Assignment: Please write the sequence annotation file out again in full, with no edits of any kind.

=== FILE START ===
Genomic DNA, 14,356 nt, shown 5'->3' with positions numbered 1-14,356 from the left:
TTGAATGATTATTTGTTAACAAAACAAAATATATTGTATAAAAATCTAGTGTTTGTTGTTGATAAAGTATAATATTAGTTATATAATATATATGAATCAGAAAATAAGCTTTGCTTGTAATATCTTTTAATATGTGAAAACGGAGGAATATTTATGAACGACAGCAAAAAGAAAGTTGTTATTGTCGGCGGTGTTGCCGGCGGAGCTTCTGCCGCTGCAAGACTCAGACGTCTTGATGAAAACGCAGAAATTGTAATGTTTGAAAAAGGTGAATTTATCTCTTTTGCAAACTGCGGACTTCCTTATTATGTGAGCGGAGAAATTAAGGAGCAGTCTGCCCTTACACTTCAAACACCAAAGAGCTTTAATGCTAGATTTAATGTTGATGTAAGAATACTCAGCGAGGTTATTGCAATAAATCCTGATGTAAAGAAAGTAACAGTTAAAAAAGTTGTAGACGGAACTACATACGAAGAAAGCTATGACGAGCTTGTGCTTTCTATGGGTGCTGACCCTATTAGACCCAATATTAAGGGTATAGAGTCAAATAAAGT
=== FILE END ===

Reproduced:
Genomic DNA, 14,356 nt, shown 5'->3' with positions numbered 1-14,356 from the left:
TTGAATGATTATTTGTTAACAAAACAAAATATATTGTATAAAAATCTAGTGTTTGTTGTTGATAAAGTATAATATTAGTTATATAATATATATGAATCAGAAAATAAGCTTTGCTTGTAATATCTTTTAATATGTGAAAACGGAGGAATATTTATGAACGACAGCAAAAAGAAAGTTGTTATTGTCGGCGGTGTTGCCGGCGGAGCTTCTGCCGCTGCAAGACTCAGACGTCTTGATGAAAACGCAGAAATTGTAATGTTTGAAAAAGGTGAATTTATCTCTTTTGCAAACTGCGGACTTCCTTATTATGTGAGCGGAGAAATTAAGGAGCAGTCTGCCCTTACACTTCAAACACCAAAGAGCTTTAATGCTAGATTTAATGTTGATGTAAGAATACTCAGCGAGGTTATTGCAATAAATCCTGATGTAAAGAAAGTAACAGTTAAAAAAGTTGTAGACGGAACTACATACGAAGAAAGCTATGACGAGCTTGTGCTTTCTATGGGTGCTGACCCTATTAGACCCAATATTAAGGGTATAGAGTCAAATAAAGT